In the midst of what has been for me, as Queen Elizabeth said some years ago, an annus horribilis, I am trying to stay in the moment and appreciate the small things. Not so small but giving me little starbursts of pleasure every day for the last couple of weeks is our new refrigerator. Nothing fancy, it had to fit into a rather small space, but it does have a bottom freezer with a pullout drawer and its creamy, rust-free facade delights me in a silly way.

All the world is a digression cue: I’ve long had an idea about the state of affairs between the sexes that I call The Refrigerator Theory.

You know how, when you buy a major appliance, such as a refrigerator, washer/dryer or stove, you spend a lot of time on the process: Check Consumer Reports, cost-compare Costco and Sears, pay a hefty sum, fill out the warranty forms, deal with the hassle of getting rid of the old appliance and installing the new. Then you expect it to work for years and years and years without incident, without need of repair, without evidence of wear and tear, with (in short) the same unmarked smiling face as it presented on the very first day it was delivered?

With me?

That’s what men expect in women. The male makes the first phone call, plans and pays for the dates, puts off his accustomed guys’ nights, listens to her attentively, tries stuff he’s never tried before because she likes it, drops honeyed words in her ears. Eventually, she is won over. He buys the ring. He shows up when she says, wearing what she rented for him, recites the vows she masterminded, puts up with his new brother-in-law’s drunken toast at the party. And, finally, a few days later, she’s installed. And from there, he expects hassle-free performance for the foreseeable future and goes back to his bachelor habits. (“I told you I loved you. I married you, didn’t I?”).

That’s my theory — for most men, at least of my generation — and I’m sticking to it. But back to food-related matters. That new fridge.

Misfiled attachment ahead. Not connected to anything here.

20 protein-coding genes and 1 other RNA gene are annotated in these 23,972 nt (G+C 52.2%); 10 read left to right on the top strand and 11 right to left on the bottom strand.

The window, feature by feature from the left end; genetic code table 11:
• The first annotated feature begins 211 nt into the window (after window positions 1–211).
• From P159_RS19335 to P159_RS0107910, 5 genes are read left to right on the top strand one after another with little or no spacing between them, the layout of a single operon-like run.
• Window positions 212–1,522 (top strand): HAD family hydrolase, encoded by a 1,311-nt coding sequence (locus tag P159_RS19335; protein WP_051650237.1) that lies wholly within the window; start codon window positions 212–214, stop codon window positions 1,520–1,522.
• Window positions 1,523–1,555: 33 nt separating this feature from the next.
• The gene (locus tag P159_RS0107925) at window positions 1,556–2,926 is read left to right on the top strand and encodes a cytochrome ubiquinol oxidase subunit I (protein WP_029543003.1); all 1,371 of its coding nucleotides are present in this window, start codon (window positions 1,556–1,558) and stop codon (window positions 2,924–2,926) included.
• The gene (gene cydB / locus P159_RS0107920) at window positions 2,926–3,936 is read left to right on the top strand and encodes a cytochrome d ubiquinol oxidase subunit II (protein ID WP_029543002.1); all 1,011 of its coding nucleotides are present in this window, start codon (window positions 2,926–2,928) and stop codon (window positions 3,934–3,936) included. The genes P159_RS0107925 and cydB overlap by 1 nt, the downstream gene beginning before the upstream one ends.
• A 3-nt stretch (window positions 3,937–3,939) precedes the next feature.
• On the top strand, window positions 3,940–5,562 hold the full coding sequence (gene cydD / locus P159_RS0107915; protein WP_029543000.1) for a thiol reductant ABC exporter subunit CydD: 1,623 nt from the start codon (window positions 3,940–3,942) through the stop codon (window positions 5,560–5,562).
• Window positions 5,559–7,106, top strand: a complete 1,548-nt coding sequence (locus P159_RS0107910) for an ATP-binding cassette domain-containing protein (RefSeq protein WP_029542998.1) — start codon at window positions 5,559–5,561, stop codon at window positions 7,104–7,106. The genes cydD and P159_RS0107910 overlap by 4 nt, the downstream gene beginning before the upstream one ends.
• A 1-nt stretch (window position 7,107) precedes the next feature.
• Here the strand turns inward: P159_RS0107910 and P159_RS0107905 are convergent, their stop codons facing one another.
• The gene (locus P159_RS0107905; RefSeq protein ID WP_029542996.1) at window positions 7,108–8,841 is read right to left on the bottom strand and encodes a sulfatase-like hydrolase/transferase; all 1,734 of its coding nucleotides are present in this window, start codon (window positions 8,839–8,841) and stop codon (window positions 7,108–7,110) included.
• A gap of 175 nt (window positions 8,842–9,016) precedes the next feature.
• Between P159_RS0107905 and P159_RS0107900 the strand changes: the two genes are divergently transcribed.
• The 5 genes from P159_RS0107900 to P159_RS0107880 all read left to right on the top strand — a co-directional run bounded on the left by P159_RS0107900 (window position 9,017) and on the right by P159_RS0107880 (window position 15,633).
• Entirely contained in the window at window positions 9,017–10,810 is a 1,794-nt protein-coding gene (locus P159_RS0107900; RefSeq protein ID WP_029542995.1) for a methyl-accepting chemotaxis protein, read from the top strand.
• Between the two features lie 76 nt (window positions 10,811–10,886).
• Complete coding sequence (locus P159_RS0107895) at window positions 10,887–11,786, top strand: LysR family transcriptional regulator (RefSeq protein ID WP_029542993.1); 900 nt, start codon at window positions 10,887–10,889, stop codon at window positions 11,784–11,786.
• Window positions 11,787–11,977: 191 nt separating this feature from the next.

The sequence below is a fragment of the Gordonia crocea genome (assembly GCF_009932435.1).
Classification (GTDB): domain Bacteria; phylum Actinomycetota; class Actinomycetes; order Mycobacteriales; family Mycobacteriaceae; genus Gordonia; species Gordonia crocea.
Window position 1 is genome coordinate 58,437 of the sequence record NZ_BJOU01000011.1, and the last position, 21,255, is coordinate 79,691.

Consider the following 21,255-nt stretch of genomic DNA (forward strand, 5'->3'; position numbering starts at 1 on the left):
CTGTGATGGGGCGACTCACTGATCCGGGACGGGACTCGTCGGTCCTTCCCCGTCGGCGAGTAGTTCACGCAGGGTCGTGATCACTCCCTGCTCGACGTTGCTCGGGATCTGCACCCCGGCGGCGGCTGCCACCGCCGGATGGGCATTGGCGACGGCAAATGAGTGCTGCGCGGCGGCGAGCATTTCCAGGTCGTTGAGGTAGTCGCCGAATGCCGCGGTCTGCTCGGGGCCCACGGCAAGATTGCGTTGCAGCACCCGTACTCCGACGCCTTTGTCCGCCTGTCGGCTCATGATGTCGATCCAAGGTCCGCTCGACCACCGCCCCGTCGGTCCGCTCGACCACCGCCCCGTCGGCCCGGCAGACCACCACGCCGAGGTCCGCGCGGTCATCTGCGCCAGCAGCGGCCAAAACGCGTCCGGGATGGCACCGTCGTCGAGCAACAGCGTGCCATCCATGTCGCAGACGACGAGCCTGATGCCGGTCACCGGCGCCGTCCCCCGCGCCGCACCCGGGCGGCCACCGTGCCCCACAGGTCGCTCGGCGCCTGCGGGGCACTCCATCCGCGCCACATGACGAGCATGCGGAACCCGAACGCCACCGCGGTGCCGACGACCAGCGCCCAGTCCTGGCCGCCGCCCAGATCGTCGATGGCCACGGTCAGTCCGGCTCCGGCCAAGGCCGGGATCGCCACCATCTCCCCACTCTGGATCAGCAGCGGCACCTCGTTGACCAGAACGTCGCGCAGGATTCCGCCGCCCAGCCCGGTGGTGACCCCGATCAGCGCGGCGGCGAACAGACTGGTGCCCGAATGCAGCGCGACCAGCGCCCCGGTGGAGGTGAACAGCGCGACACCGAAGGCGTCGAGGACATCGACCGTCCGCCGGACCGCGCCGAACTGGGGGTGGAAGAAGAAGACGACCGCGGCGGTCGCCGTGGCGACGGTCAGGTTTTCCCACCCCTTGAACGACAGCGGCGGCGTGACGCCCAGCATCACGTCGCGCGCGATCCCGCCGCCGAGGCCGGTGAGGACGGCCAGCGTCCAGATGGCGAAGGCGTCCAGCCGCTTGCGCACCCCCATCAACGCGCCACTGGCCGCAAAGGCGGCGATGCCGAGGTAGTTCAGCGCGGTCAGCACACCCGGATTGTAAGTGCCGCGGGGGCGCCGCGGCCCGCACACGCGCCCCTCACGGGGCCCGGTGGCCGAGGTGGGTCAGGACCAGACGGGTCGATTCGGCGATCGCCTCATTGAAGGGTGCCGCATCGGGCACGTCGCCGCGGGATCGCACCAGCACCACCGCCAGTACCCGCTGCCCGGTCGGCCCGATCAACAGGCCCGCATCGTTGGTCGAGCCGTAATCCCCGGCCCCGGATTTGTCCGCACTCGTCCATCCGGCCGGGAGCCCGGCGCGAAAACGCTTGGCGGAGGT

Here was the not-fun part: Emptying the old refrigerator, digging out the freezer, stripping the door of ancient photographs and expired doctor’s appointment cards. Took me one whole evening and a frantic morning when the delivery crew came.

Broke a favorite casserole dish hurrying. Threw away uku-thousand dollars’ worth of dried-up, forgotten, I’ll-use-this-someday condiments. Consolidated a half-dozen duplicated (or triplicated) products. Got misty when I found, at the back of the freezer, the last fruitcake my mother ever made (she’s alive and with us, thank God, but gave up making fruitcakes when the ingredients got so pricey and I actually LIKE her fruitcake, just can’t bring myself to eat it).  Discovered I had more than three pounds of different types of nuts (too bad you can’t sell your unwanted nuts; they’re worth almost as much as gold). Nearly danced Hava Nageela when the delivery man told me I didn’t have to clean the old fridge out. Watched it go without a backward glance.

Now I reflexively wipe down the new fridge several times a day, move things around for the most well-organized appearance, group products by use and ethnicity. Amuse myself. But pretty soon, I’ll turn into a man. I’ll stop paying attention and get annoyed when it shows a stain or a ding. Right now, I’ll just enjoy the honeymoon.